Sources: Medecins Sans Frontieres, World Health Organization, United Nations High Commissioner for Refugees: Syrian Arab Republic,
United Nations High Commissioner for Refugees: Moving Refugees, The Guardian, Integrated Regional Information Networks, BBC, United Nations High Commissioner for Refugees: Syrian Regional Response Plan, Aljazeera, The Daily Star United Nations High Commissioner for Refugees: Stories from Syrian Refugees, The New York Review of Books
Photo: NPR

As teen pregnancies continue to decline in the United States, developing nations continue to see a disturbing trend of pregnancies in underage girls. According to the United Nations Population Fund (UNPF,) nearly 19 percent of girls under the age of 18 will become pregnant this year and nearly 20 percent of them will occur in girls under age 14.

The greatest concentration of underage births occur in regions where women are seen as having less power than their male counterparts which is the case in West African, Latin American and Southern Asian countries.

Often girls become pregnant as a result of cultural traditions or economic hardship. For example, impoverished families may sell daughters for financial profit in areas where food and basic necessities are scarce.

Arranged marriages are still rampant in many cultures around the world and parents welcome the chance to lessen the financial burden of an additional child to feed. However, girls are often faced with physical or sexual abuse in addition to limited access to education and healthcare during their forced marriages.

UNICEF reports nearly 70,000 girls die from pregnancy and childbirth complications each year. In fact, pregnancies under the age of 15 significantly raise the risk of seizures, anemia, uterine infections and other life-threatening ailments.

In September, an eight year old Yemen girl named Rawan died from injuries suffered during her wedding night with her 40 year old ‘husband.’ She was rushed to a nearby clinic due to uterine rupture and bleeding, but was unable to be saved. Officials denied the event occurred, but local human rights activists are criticizing the cover-up. Despite efforts by human rights activists, over 50 percent of Yemen girls continue to marry before their eighteenth birthday due to societal and familial pressures.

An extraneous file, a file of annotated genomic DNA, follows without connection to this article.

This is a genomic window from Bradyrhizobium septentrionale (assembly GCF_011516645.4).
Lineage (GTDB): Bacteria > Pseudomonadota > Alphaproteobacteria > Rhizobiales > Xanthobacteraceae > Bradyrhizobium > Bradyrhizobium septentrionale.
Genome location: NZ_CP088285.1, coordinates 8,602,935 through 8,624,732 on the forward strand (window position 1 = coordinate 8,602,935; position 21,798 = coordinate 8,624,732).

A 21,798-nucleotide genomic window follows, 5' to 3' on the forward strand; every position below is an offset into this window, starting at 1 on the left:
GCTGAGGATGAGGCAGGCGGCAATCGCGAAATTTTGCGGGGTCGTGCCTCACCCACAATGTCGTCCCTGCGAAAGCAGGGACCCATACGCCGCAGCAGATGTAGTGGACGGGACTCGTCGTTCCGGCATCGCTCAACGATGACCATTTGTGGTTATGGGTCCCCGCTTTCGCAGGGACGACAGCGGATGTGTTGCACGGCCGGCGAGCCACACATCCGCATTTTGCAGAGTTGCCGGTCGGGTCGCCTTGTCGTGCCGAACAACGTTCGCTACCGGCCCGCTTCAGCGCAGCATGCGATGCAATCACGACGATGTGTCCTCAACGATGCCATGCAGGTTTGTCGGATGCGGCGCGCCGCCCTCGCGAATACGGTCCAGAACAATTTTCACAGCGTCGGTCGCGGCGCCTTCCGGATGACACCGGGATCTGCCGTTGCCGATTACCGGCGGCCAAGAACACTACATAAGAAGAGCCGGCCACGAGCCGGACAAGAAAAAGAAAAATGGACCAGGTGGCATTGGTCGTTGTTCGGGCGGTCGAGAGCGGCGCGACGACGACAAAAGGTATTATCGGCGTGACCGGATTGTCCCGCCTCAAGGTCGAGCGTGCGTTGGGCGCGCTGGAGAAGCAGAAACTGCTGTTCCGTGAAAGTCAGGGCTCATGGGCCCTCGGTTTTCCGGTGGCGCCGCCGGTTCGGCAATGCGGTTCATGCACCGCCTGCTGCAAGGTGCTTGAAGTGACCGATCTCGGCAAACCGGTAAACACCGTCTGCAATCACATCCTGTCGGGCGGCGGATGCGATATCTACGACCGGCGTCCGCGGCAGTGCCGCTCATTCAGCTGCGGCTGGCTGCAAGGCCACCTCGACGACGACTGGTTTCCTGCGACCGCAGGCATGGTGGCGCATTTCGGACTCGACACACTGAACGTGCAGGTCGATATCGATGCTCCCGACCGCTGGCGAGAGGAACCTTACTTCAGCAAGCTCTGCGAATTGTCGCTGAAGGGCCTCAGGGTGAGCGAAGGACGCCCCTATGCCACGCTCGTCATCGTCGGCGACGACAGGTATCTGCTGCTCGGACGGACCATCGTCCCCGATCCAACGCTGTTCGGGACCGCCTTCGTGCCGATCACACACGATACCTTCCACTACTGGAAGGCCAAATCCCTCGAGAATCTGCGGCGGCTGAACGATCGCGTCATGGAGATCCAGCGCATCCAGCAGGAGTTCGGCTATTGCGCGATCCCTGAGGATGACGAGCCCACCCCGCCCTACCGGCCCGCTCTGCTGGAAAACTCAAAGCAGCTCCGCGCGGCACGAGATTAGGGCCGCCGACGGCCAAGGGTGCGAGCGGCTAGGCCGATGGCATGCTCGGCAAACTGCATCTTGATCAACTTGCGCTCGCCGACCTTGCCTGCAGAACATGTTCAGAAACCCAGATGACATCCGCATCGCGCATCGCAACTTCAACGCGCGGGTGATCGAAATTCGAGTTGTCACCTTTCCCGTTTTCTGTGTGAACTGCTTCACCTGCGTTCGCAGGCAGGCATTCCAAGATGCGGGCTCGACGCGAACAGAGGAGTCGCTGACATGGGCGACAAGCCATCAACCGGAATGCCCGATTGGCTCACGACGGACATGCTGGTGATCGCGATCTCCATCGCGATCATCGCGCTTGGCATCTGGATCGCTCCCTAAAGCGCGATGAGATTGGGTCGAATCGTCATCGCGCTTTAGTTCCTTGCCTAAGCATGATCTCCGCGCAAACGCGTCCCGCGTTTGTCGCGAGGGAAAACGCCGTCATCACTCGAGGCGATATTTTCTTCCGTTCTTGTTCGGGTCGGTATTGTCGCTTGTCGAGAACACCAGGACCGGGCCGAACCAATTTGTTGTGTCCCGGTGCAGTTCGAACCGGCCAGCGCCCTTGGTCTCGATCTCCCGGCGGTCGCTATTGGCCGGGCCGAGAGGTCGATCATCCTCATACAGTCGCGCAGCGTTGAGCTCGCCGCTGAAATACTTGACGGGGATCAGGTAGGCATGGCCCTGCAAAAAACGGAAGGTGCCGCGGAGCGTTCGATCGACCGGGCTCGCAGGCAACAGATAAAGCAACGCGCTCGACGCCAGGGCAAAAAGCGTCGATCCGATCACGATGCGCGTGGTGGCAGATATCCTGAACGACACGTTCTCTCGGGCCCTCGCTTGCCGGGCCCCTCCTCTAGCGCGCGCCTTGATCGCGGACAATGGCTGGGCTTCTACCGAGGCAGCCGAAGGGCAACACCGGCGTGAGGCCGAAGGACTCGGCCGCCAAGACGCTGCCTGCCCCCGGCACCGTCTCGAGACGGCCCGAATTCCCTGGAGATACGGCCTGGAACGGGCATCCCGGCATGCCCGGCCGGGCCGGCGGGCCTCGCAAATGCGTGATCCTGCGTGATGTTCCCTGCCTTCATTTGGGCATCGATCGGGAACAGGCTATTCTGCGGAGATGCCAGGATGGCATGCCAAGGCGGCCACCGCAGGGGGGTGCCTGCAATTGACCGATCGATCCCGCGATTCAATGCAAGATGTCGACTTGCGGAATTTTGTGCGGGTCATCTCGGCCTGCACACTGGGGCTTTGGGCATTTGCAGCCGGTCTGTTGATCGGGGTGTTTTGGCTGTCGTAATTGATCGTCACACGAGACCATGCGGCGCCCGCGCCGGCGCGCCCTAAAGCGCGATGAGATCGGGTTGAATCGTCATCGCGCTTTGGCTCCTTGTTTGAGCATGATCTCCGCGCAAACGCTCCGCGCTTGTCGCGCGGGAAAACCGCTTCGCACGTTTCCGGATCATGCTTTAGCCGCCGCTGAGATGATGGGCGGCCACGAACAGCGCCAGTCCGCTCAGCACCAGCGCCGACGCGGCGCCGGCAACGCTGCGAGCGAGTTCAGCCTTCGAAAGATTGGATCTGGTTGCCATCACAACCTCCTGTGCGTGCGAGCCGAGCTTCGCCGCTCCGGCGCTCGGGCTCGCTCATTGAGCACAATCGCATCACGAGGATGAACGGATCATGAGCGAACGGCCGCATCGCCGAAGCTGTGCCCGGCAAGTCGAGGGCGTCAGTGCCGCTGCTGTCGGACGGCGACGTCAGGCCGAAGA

The unfortunate trend continues to affect the lives of young women in India like Komol, whose plan to attend college was derailed when she became pregnant by her husband at age 16. The UNPF defines situations like Komol’s as human rights issues since girls are denied the freedom of governing their reproductive rights. UNPF executive director Dr. Babatunde Osotimehin argues that such practices destroy the future of millions of girls.

As girls become pregnant, their severely limited access to education become non-existent as they become confined to running households. Moreover, other influences such as lack of reproductive healthcare, sexual abuse and poverty also contribute to underage pregnancies.

The extent of economic hardship and access to education are clearly related. In response to the practice, programs in Kenya and Guatemala have recently invested in raising girls’ access to education in order to decrease child pregnancies.

– Jasmine D. Smith

Sources: CNN, Reuters
Photo: National Geographic

Did you know that…

1. An estimated 20-30 million people live in a state of slavery today.

2. 21 million people are in forced labor.

3. On average, each forced laborer generates $13,000. Some can make as much as $67,200.

4. After drug and arms trafficking, human trafficking ranks third as the largest international crime industry. On the whole, the human trafficking industry generates $32 billion each year, with $15.5 billion in industrialized countries alone.

5. In the U.S. alone, between 14,500 and 17,500 people are victims of this illegal trafficking annually.

6. In 46 percent of the cases of human trafficking, the victim personally knew the trafficker. Only 54 percent of all victims had traffickers they did not know.

7. Women and girls represent over 70 percent of all victims, and children account for half of the trafficked population.

8. Each year, 1 million children are exploited by the commercial sex trade.

9. In 2006, “there were only 5,808 prosecutions and 3,160 convictions throughout the world. This means that for every 800 people trafficked, only one person was convicted in 2006.”

10. Since Mauritania was the last country to decriminalize slavery in 2007, slavery is now prohibited in every country throughout the world.

Lauren Yeh

Sources: The CNN Freedom Project, Abolition Media

Gender Inequality Runs Rampant in India

In New Delhi, there are 13 times more toilets for men than there are for women. Specifically, there are 3,712 male public toilets, and a mere 269 female toilets. Women sometimes must resort to defecating in the open, which besides the obvious privacy violation, poses a significant risk of rape and violence.

Public Toilets in New Delhi are just one example of discrimination against women in India; it starts before women are even born, and continues throughout their entire life. Girls can be perceived as a financial burden in parts of India, as a result of their limited income opportunities and costly dowries; 500,000 Indian girls have died as a result of pre-natal sex selection and infanticide over the last 20 years.

If a bride can’t fulfill her dowry, she faces the risk of torture and death at the hands of her in-laws. In 2005, nearly 7,000 Indian women were killed for being unable to meet the financial requirements of their dowries, some of them as young as 15 years old.

Indian women are humiliated, abused, and killed every day. Before they are even born, their opportunities and experiences are decided for them. They will face violence and inequality at almost every turn; and even something as simple as access to public restrooms is not guaranteed for them.

There are ways to encourage gender equality in India, though they may be easier said than done. Laws that discriminate against women need to be amended; girls need to be educated to level the intellectual playing field, and India’s practice of perceiving men above women, needs to be addressed for change to last.

Dana Johnson

Sources: Trust, Advocates for Youth, Brookings
Photo: Asia News